But here's the thing: If nobody can afford to publish John Grisham, that doesn't mean that Grisham's readers are suddenly going to pick up a quality literary novel by, say, Dave Eggers or Stephen Elliott. It just means they're not going to read anymore. And when the number of people reading decreases at the top of the mass-reading market—the Twilight and Stephen King readers—there will be fewer people filtering down to the serious literary experience, and the idea of reading printed books will be a tiny boutique experience, not unlike collecting vinyl.

At a conference one week earlier, Dave Eggers gave out his e-mail address to everyone in attendance (who then sent it all over the internet) and promised to correspond over e-mail with anyone concerned about the future of the publishing industry. The most worthwhile part of the e-mail you got if you wrote to Eggers reads: "If you can stay small, stay independent, readers will be loyal, and you'll be able to get by publishing work of merit... It's only recently, when large conglomerates bought so many publishing companies and newspapers, that demands for certain margins squeezed some of the joy out of the business." Fittingly, Eggers also announced that the next issue of his literary journal McSweeney's will be published in newspaper form. "The hope is that we can demonstrate that if you rework the newspaper model a bit, it can not only survive, but actually thrive. We're convinced that the best way to ensure the future of journalism is to create a workable model where journalists are paid well for reporting here and abroad," he writes. "If you really truly give readers an experience that can't be duplicated on the web, then they will spend $1 for a copy. And that $1 per copy, plus the revenue from some (but not all that many) ads, will keep the enterprise afloat."

This kind of inventiveness needs to come to the e-book experience, too. The reason nobody is genuinely excited about e-books is nobody is thinking of revolutionizing e-books; they're only trying to squeeze money out of them while putting in as little thought as possible, which (memo to the publishing industry!) is how this goddamned mess started in the first place. Maybe Google, which has permanently transformed so many of our daily experiences—from revolutionizing the way we find information on the internet to creating essentially a scale model of Earth that we can locate anything with, zoom in close to, and practically walk through on our desktops—will somehow create the next big thing.

Can't we make e-books and e-readers a unique experience? Can't independent booksellers make their websites destinations—real founts of information, with blogs and ever-changing staff and customer reviews and video of recent readings at the stores and a real sense of personality? Can't independent booksellers stop complaining about Amazon and the brick-and-mortar chains long enough to put their considerable intelligence to figuring out how to collectively get ahead of Barnes & Noble, for once, in the e-book game?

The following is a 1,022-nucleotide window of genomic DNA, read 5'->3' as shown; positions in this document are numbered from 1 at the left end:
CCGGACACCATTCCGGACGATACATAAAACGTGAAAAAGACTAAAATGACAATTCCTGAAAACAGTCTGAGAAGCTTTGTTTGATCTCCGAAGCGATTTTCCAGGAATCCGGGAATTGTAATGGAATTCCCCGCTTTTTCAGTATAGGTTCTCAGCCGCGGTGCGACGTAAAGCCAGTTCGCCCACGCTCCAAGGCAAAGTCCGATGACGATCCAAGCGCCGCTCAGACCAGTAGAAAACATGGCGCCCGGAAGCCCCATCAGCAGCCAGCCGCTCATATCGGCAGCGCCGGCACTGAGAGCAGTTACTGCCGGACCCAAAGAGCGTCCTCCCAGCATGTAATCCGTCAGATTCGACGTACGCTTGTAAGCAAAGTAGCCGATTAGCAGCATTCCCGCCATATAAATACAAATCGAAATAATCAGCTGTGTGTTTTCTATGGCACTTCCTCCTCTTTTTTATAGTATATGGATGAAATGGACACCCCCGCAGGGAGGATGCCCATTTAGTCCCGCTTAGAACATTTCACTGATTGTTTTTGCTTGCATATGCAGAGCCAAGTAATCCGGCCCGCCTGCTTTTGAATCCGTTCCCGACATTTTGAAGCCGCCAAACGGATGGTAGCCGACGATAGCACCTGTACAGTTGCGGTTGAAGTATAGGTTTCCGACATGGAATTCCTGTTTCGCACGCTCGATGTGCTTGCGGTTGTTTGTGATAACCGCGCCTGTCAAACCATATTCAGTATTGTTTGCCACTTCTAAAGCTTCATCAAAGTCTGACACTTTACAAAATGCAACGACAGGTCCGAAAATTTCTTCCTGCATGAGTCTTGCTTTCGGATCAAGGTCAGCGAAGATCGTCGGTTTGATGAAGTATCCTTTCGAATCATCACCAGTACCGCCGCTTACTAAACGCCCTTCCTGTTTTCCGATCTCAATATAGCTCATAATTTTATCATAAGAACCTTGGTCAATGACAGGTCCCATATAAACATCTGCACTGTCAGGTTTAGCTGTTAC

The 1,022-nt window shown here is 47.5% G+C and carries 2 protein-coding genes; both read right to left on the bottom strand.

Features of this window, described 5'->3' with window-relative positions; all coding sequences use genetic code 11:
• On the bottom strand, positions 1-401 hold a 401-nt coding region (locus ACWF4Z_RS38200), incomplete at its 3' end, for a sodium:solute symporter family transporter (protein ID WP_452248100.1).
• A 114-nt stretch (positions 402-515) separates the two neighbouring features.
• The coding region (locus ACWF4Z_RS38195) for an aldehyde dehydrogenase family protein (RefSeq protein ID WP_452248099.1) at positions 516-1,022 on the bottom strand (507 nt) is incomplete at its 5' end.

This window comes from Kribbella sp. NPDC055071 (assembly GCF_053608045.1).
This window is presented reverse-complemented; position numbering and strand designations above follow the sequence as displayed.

And as McSweeney's does with their exquisite design sense again and again, can't we somehow make the e-book experience a beautiful one? In an e-mail, Alexie lamented to me the potential loss of one of the great pleasures of book culture: "Have you ever fallen in love with somebody, a stranger, just because of the book they happened to be reading? And what about the recent awe of walking onto an airplane and seeing that forty or fifty people are reading the same Harry Potter novel? How many times have you talked to a stranger just because they happened to be reading a great book, an eccentric book, a book that you arrogantly thought that only you and the author and his or her mother had ever read?" That's not possible with a Kindle, he notes. You can't see what people are reading. "And then again, I wonder this: Do you think the e-book makers will ever design a machine that has a screen on the back that displays the digitized cover art of the book that is being read? Will that make me happy? Don't know." But it sure would be something, wouldn't it?

People are reading and writing more than ever, including people who never used to write at all, like the vast majority of commenters on blogs, and the future will no doubt include all of these literary experiences on one gorgeous, sleek device: the internet and books and blogs and e-mail and whatever comes next, too. This device will be simple and it will be effective and it quite possibly, if it's as gorgeous and sleek as I'm imagining, will have an apple somewhere on it. But whatever it is, and however it comes to be, it will not be created on the sticky floor of the Javits Center in New York, the setting of this year's BEA. There's nothing in that direction but the stench of death. recommended